2014 Moose One Ounce Silver Proof
Click images for enlargements
Krystelle Masters, a 15 year old from Anchorage, submitted the winning design for the 2014 Official State Medallion.
One ounce of .999 silver, the piece features a bull moose with a map image of Alaska in the background.
Final Mintage: One ounce silver proofs: 1,862
Moose are the world's largest members of the deer family. Moose are generally associated with the northern forests in North America, Europe and Russia. They're most abundant in recently burned areas that contain willow and birch shrubs, on timberline plateaus, or along major rivers.
Moose are long-legged and heavy-bodied with a drooping nose, a "bell" or dewlap under the chin, and a small tail. Their color ranges from golden brown to almost black, depending upon the season and the age of the animal.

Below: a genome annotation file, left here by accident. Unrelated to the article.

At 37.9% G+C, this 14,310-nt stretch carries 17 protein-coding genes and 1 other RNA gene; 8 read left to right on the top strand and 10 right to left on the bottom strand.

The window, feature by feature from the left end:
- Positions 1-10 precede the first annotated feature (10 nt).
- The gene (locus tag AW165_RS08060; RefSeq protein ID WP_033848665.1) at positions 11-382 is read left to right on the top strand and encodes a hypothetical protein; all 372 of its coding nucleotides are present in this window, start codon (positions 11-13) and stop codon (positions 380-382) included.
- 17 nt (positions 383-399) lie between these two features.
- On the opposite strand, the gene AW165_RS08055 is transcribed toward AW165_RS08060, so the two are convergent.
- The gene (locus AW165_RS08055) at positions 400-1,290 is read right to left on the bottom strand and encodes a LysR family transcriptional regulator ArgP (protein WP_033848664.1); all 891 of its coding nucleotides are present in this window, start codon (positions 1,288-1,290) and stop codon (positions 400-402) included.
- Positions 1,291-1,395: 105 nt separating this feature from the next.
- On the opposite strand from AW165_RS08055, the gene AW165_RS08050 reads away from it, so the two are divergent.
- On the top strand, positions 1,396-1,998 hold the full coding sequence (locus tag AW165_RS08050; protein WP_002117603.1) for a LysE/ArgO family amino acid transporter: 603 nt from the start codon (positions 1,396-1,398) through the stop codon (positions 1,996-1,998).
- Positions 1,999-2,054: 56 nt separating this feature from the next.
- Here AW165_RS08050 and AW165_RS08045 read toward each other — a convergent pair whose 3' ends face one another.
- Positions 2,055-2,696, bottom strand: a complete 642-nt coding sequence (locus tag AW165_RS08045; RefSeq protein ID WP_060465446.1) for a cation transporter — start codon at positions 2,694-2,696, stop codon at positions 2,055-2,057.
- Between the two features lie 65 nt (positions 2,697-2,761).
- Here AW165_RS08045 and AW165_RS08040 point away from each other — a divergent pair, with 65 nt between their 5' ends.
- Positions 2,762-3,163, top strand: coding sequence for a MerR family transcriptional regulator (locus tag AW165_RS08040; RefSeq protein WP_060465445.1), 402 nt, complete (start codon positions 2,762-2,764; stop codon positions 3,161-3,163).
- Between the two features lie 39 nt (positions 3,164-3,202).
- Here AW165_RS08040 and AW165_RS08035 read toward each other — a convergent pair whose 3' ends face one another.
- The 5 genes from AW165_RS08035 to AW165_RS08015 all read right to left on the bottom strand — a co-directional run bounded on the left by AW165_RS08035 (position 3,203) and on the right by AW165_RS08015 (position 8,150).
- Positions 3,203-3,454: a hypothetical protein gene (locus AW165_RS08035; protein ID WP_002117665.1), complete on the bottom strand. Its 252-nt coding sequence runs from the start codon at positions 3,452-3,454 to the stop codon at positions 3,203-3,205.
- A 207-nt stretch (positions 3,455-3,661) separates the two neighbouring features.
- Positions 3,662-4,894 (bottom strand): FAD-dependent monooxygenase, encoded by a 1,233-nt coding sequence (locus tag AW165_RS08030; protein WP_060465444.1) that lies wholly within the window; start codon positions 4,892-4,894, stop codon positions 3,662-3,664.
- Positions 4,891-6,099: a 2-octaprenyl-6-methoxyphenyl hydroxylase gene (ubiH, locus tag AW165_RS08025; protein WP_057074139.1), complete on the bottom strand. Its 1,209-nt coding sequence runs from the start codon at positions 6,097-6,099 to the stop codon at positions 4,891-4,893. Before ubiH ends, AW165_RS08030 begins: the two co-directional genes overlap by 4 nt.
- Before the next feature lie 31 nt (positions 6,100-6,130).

Newborn calves weigh 28-35 pounds and within five months grow to over 300 pounds. Males in prime condition weight from 1,200 to 1,600 pounds. Adult females weigh 800 to 1,300 pounds. Only the bulls have antlers. Moose occasionally produce trophy-size antlers when they are 6 or 7 years old, with the largest antlers grown at approximately 10 to 12 years of age. In the wild, moose rarely live more than 16 years of age.
During fall and winter, moose consume large quantities of willow, birch, and aspen twigs. Spring is the time of grazing as well as browsing. Moose eat a variety of foods, particularly sedges, ezuisturn (horsetail), pondweeds, and grasses. During the summer, moose feed on vegetation in shallow ponds, forbs, and the leaves of birch, willow and aspen trees. Most moose make seasonal movements to calving, rutting, and wintering areas. They travel anywhere from only a few miles to as many as 60 miles during transitions.